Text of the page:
In case you’ve been sleeping, 2016 has not been a good year for the ’80s. Oh sure, the decade ended where the ’90s started, but ’80s culture has taken a beating this year. So far, we’ve lost several ’80’s icons: David Bowie, Prince, Nancy Reagan and Carrie Fisher.
As if that weren’t enough, we just lost the actor who played Alf, Mihaly Meszaros.
The show was about an alien whose spaceship crashed in the suburbs. Alf moves in with the otherwise normal family of the house. Comedy ensues.
It wasn’t an Emmy winner, but as you’d expect, there was plenty of behind the scenes shenanigans. Here are five anecdotes surrounding the production.
In today’s world, if they made a show like this, they’d create a CG version of Alf. In the ‘80s, characters like Alf were puppets mostly.
There were two versions of the Alf puppet. One was a puppet in the traditional sense, where the operator would control him from below. That was the job of Paul Fusco, the man who voiced Alf.
The other puppet was the one worn by Mihaly Meszaros, the man who recently passed. Meszaros was two feet, nine inches tall. He fit completely in the costume, so they could frame all of Alf in a given shot.
Alf could appear anywhere on set. For most shots, he was behind something so you were seeing the puppet version of Alf.
To accommodate the puppeteer, producers had to raise the set for the show. It was four feet off the ground, with trap doors everywhere.
Those trap doors had to open, but also close without creating a safety hazard for the actors and technicians. Sometimes they would have to stop filming more than once to reset the doors.
In addition to the usual rigor of working on a TV show, where one must quickly learn lines and blocking then act his guts out, working on Alf provided unique challenges.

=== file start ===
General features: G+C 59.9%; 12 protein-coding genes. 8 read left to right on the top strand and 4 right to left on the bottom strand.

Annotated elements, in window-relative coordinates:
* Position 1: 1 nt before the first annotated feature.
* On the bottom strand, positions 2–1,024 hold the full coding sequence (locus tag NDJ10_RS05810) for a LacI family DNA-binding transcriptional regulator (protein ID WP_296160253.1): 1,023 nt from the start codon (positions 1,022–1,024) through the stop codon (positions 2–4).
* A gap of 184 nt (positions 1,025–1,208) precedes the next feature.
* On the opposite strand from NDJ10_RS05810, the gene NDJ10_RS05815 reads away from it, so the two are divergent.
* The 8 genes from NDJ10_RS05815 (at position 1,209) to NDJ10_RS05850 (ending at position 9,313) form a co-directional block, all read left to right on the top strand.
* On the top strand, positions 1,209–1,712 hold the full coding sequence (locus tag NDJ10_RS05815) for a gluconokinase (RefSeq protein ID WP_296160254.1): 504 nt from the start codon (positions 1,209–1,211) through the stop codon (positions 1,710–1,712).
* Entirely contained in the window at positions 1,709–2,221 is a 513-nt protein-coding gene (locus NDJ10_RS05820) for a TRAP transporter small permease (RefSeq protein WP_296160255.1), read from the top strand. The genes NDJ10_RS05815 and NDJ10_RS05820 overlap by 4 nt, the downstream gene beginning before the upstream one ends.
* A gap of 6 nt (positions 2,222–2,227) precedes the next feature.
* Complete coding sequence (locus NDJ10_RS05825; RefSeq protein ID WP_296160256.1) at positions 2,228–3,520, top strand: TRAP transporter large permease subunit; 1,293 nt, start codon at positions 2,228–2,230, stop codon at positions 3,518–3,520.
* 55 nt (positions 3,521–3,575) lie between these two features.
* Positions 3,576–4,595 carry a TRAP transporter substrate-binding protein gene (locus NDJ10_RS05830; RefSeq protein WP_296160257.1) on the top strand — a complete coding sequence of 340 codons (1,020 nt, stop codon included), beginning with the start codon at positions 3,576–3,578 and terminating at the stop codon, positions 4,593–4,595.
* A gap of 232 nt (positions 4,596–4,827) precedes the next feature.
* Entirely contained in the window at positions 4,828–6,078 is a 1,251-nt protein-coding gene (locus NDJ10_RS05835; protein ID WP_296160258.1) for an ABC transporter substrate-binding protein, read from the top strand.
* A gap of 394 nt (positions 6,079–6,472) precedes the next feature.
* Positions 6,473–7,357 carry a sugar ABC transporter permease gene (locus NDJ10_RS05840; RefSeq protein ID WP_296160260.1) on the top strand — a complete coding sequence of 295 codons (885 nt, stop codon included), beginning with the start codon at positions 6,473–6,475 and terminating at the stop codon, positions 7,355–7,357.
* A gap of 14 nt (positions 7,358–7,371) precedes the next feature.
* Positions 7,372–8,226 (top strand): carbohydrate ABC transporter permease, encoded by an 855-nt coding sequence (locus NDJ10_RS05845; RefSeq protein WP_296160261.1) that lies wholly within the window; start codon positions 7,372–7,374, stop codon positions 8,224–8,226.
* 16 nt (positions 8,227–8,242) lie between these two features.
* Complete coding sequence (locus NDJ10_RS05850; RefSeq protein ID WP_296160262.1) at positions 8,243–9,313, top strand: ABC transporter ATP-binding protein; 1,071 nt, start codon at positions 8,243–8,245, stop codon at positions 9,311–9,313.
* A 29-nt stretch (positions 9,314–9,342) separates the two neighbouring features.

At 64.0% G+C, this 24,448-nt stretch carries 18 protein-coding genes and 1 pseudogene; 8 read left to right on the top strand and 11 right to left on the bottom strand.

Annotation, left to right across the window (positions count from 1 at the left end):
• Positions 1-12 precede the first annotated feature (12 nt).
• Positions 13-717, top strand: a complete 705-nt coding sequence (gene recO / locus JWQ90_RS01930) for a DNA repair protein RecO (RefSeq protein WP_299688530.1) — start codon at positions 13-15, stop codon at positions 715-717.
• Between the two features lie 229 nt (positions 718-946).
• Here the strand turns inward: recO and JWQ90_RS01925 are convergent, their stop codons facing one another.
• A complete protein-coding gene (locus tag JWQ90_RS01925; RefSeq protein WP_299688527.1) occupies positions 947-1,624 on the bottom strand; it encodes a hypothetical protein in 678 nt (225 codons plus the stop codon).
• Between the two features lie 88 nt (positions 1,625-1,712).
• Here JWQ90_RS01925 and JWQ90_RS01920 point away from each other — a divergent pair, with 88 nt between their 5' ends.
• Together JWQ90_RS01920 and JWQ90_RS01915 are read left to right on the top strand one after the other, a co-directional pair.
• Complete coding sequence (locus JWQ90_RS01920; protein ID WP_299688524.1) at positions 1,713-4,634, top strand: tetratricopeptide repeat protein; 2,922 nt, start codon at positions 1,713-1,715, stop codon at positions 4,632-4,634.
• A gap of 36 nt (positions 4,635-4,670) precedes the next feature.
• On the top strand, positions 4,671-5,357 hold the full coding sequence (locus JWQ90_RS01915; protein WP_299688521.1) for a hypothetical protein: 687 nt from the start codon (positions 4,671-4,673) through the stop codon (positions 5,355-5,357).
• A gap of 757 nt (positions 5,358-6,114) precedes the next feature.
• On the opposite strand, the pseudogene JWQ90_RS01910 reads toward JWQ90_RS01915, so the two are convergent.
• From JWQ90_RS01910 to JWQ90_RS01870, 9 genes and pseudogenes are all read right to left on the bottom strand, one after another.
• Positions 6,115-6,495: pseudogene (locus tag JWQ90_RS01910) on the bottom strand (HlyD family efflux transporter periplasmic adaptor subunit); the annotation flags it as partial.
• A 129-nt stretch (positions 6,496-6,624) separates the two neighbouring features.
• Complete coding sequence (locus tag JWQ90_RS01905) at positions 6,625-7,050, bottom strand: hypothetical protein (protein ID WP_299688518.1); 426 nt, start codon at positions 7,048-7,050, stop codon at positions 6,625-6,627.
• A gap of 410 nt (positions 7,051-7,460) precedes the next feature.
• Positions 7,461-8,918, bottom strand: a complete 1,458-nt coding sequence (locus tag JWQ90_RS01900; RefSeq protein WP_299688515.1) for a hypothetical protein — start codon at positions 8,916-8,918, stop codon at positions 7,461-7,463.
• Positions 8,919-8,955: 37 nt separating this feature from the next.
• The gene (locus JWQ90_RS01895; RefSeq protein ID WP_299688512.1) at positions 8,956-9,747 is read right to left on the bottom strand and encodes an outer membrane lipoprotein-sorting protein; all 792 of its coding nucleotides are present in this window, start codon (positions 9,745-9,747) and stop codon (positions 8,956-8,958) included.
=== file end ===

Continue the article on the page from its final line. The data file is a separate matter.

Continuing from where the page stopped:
For one, the central character was a puppet. It’s hard enough acting with some actors, but acting with a puppet created tension for some of the cast.
Max Wright, who played Willie Tanner (the dad), came with a background in theater. To add insult to injury, when the show ended, he had a tough time finding work.
Depending on who you ask, it was playtime or it was work time. For the aforementioned Wright, this was work. Rehearsals lasted 18 hours, which was necessary to create the illusion.
For Ben Hertzberg, the youngest sibling of the family, the set was a romper room. At his age, he had no reputation to uphold, no intended future in Hollywood.
For Andrea Elon, the teenage daughter of the family, that set was where she met her future husband, Scott Harper, one of the production assistants.
Jerry Stahl, one of the writers for Alf, is more known for his autobiography Permanent Midnight. That book tells Stahl’s story of addiction, working as a writer in Hollywood.
He later adapted the story into a script, which they made into a movie starring Ben Stiller as Stahl.
The character of Alf makes an appearance in the movie under the name Mr. Chompers. The movie is a scary (but worthwhile) look behind the screen of Hollywood, to say the least.
We have mere hours left on the clock for 2016, but some people have closed their computers until next year. With every nail pounded in the coffin, it seems we couldn’t suffer another loss.
Perhaps we should take this time to give thanks to the people who entertained us for all those years.
Without them, how would we have defined the ’80s? The Cold War?
Who wants to relive that mess?